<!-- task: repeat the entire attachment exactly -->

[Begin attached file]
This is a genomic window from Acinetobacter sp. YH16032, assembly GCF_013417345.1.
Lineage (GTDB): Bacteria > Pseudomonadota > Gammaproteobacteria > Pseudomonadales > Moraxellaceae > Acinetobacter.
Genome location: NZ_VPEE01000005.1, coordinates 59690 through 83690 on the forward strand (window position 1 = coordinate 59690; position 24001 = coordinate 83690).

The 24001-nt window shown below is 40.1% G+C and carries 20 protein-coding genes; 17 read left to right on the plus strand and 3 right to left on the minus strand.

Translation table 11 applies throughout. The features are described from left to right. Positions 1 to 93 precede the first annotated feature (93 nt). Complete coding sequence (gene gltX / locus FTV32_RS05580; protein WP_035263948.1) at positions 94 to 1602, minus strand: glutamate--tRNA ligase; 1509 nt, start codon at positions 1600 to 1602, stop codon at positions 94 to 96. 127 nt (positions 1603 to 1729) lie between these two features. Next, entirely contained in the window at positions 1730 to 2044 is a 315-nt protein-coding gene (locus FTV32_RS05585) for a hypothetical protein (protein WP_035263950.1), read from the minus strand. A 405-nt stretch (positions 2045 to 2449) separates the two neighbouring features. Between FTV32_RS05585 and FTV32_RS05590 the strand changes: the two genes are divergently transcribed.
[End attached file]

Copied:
This is a genomic window from Acinetobacter sp. YH16032, assembly GCF_013417345.1.
Lineage (GTDB): Bacteria > Pseudomonadota > Gammaproteobacteria > Pseudomonadales > Moraxellaceae > Acinetobacter.
Genome location: NZ_VPEE01000005.1, coordinates 59690 through 83690 on the forward strand (window position 1 = coordinate 59690; position 24001 = coordinate 83690).

The 24001-nt window shown below is 40.1% G+C and carries 20 protein-coding genes; 17 read left to right on the plus strand and 3 right to left on the minus strand.

Translation table 11 applies throughout. The features are described from left to right. Positions 1 to 93 precede the first annotated feature (93 nt). Complete coding sequence (gene gltX / locus FTV32_RS05580; protein WP_035263948.1) at positions 94 to 1602, minus strand: glutamate--tRNA ligase; 1509 nt, start codon at positions 1600 to 1602, stop codon at positions 94 to 96. 127 nt (positions 1603 to 1729) lie between these two features. Next, entirely contained in the window at positions 1730 to 2044 is a 315-nt protein-coding gene (locus FTV32_RS05585) for a hypothetical protein (protein WP_035263950.1), read from the minus strand. A 405-nt stretch (positions 2045 to 2449) separates the two neighbouring features. Between FTV32_RS05585 and FTV32_RS05590 the strand changes: the two genes are divergently transcribed.